Snowden on the Move
On June 25, the South China Morning Post (SCMP) headlined “Snowden sought Booz Allen job to gather evidence on NSA surveillance.”
He said so. “My position with Booz Allen Hamilton granted me access to lists of machines all over the world the NSA hacked,” he explained.
“That is why I accepted that position about three months ago.” He took less pay “in the course of pursuing specific work. Booz was not the most I’ve been paid.”
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On May 20, Snowden arrived in Hong Kong. According to SCMP, he contacted documentary film maker/producer Laura Poitras in January.
He said he had information about US intelligence community activities. He first met her and two UK reporters in Hong Kong. He has volumes of classified US documents. Some were released. Others will be later.
They reveal lawless US spying and hacking. He wants them made public. “I did not release them earlier,” he said, “because I don’t want to simply dump large amounts of documents without regard to their content.”
“I have to screen everything before releasing it to journalists.”
“If I have time to go through this information, I would like to make it available to journalists in each country to make their own assessment, independent of my bias, as to whether or not the knowledge of US network operations against their people should be published.”
He wants nothing released harmful to US security. He wants information revealed important for everyone to know.
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He knew the risks and took them. He did the right thing because it matters. He acted responsibly, ethically and legally. He didn’t commit espionage as wrongfully charged. HE EXPOSED IT on a massive, unprecedented scale!
He sacrificed financial security and freedom doing so. He explained, saying:
“You can’t come forward against the world’s most powerful intelligence agencies and be completely free from risk, because they’re such powerful adversaries that no one can meaningfully oppose them.”
“If they want to get you, they’ll get you in time. But at the same time you have to make a determination about what it is that’s important to you.”
“And if living – living unfreely but comfortably is something you’re willing to accept – and I think many of us are; it’s the human nature – you can get up every day, you can go to work, you can collect your large paycheck for relatively little work, against the public interest, and go to sleep at night after watching your shows.”
“But if you realize that that’s the world that you helped create, and it’s going to get worse with the next generation and the next generation, who extend the capabilities of this sort of architecture of oppression, you realize that you might be willing to accept any risk, and it doesn’t matter what the outcome is, so long as the public gets to make their own decisions about how that’s applied.”
On June 25, Reuters headlined “Top China paper hits back at US accusations on Snowden,” saying:
“The world will remember Edward Snowden.” The People’s Daily praised him for “tearing off Washington’s sanctimonious mask.” At the same time, it rejected accusations that Beijing facilitated his Hong Kong departure.
It harshly criticized massive US spying and hacking into Chinese/Hong Kong networks. It addressed these issues with Washington.
According to Academy of Military Science researcher Wang Xinjun:
“Not only did the US authorities not give us an explanation and apology, it instead expressed dissatisfaction at the Hong Kong special administrative region for handling things in accordance with law.”
“In a sense, the United States has gone from a ‘model of human rights’ (sic) to ‘an eavesdropper on personal privacy’, the ‘manipulator’ of the centralised power over the international internet, and the mad ‘invader’ of other countries’ networks.”
A separate People’s Daily owned Global Times commentary denounced Washington. It did so for targeting “a young idealist who has exposed the sinister scandals of the US government.”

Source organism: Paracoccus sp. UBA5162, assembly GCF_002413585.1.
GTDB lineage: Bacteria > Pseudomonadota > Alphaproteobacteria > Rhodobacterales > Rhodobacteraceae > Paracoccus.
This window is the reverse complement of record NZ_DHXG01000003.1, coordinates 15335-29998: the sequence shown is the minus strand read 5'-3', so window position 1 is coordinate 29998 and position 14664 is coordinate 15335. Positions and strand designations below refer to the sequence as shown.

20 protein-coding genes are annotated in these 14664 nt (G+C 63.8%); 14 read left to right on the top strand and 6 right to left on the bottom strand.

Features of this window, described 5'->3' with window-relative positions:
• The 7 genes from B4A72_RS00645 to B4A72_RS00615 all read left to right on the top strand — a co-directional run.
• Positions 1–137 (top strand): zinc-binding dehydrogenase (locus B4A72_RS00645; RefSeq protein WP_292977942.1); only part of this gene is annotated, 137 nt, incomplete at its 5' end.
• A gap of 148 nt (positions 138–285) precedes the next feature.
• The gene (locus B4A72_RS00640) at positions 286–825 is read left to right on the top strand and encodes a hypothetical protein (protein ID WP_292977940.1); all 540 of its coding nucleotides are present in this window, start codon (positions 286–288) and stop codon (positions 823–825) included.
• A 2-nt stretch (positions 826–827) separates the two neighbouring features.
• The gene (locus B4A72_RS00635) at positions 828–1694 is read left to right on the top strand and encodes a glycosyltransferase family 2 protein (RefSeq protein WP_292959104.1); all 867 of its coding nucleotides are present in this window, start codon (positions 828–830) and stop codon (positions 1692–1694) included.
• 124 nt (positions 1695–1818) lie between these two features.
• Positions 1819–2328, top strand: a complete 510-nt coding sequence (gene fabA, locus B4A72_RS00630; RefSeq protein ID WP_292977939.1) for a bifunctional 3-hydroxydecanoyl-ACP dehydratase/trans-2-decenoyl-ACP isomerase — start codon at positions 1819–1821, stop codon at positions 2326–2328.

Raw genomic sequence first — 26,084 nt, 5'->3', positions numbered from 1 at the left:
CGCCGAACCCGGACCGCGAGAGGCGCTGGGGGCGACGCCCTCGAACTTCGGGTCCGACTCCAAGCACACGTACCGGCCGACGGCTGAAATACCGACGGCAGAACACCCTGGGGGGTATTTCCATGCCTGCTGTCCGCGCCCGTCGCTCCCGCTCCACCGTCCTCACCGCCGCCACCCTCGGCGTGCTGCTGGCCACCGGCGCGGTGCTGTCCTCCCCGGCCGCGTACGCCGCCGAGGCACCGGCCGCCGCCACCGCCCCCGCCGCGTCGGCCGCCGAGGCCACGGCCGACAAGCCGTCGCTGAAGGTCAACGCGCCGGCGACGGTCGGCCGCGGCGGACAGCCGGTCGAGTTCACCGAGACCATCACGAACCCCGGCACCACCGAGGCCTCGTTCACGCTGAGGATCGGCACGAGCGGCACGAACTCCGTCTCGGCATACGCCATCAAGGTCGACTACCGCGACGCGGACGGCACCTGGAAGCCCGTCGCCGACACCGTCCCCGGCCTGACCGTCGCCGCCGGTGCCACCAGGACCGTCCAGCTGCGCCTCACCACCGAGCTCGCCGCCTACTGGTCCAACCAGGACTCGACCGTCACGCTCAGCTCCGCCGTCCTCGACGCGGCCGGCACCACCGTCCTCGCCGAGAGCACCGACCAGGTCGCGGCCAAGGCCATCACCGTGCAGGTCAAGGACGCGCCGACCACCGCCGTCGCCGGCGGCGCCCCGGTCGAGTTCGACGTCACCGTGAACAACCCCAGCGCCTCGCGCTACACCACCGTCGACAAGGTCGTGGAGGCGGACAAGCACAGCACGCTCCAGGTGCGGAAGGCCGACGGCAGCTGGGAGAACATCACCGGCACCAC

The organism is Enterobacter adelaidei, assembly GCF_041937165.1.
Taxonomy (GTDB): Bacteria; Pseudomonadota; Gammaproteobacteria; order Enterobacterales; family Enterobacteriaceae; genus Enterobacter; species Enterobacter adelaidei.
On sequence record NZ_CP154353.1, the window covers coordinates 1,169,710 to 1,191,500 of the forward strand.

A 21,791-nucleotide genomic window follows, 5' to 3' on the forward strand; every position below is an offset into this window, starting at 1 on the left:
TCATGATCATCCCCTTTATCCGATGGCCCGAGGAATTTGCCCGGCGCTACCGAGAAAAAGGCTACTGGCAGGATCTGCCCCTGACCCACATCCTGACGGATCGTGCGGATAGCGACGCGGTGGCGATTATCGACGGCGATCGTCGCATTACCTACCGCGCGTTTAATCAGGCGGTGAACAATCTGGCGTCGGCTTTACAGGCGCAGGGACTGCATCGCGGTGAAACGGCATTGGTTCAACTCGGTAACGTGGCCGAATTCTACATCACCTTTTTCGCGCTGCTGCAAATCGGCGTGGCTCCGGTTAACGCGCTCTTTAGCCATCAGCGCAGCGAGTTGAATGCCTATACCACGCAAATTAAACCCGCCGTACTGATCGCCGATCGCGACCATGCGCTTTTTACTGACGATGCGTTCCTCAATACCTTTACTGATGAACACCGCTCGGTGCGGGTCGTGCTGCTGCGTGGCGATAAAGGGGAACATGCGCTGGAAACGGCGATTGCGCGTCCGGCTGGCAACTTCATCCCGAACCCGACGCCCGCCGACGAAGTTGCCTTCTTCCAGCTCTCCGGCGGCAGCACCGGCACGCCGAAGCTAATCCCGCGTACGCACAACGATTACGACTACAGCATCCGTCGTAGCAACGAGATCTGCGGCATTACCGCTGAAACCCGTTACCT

“Instead of apologizing, (and making amends), Washington is showing off its muscle by attempting to control the whole situation.”
A separate People’s Daily editorial defended Hong Kong’s actions. It said authorities acted according to law. They’ll “be able to withstand examination.”
“The voices of a few American politicians and media outlets surrounding the Prism scandal have become truly shrill.”
“Not only do some of them lack the least bit of self-reflection, but they also arrogantly find fault with other countries for no reason at all.”
Doing so shifts US wrongdoing on the backs of targeted victims. It’s standard US practice. Media scoundrels pile on. They support the worst of US crimes. They do so disgracefully.
On June 25, The New York Times headlined “Leaker’s Flight Raises Tension Between US and 3 Nations,” saying:
“Frustrated Obama administration officials pressed Russia” to hand over Snowden. They “warn(ed) China of ‘consequences’ for letting him flee to Moscow.”
John Kerry audaciously “urge(d Russia) to live by the standards of the lawâ€¦.” No country spurns it more abusively, consistently, and shamelessly than America. No nation does so more unapologetically.
White House spokesman Jay Carney expressed “frustration and disappointment with Hong Kong and China.” He called their refusal to cooperate a “serious setback” in bilateral relations.
US officials mocked China and Russia. They did so disgracefully. In his June 24 daily briefing, State Department spokesman Patrick Ventrell stressed the “negative impact” on US bilateral relations with China and Russia.
Both countries made “deliberate choice(s) not to cooperate,” he said. They refused to arrest a US-wanted “fugitive.” He called doing so “a relatively straightforward law enforcement cooperation matter.”
Ecuador’s a possible Snowden destination. He sought asylum. He got refugee status pending his asylum application. Reports said Ecuador’s Russian ambassador Chavez Zavala met him at Sheremetyevo Airport.
On June 25, the Wall Street Journal headlined “US Talks Tough on Leaker. Washington Rips Beijing, Warns Moscow; Snowden Case a Diplomatic Test for Obama.”
A separate editorial headlined “Portrait in Respect,” saying:
In his first September 26, 2008 presidential debate, Obama said:
“One of the first things I intend to do as President is restore America’s standing in the world. We are less respected now than we were eight years ago or even four years ago.”
In four and a half years in office, he’s gone way out of his way to make more enemies than friends. He shows no signs of changing.
According to Journal editors, “it isn’t clear where Mr. Snowden is.” Moscow provided no information. Perhaps its FSB “is interrogating him or downloading the secret NSA data he brought with him.”
“A ‘reset’ of US-Russian relations has been one of Mr. Obama’s foreign policy priorities.” From inception, it’s been more illusion than reality.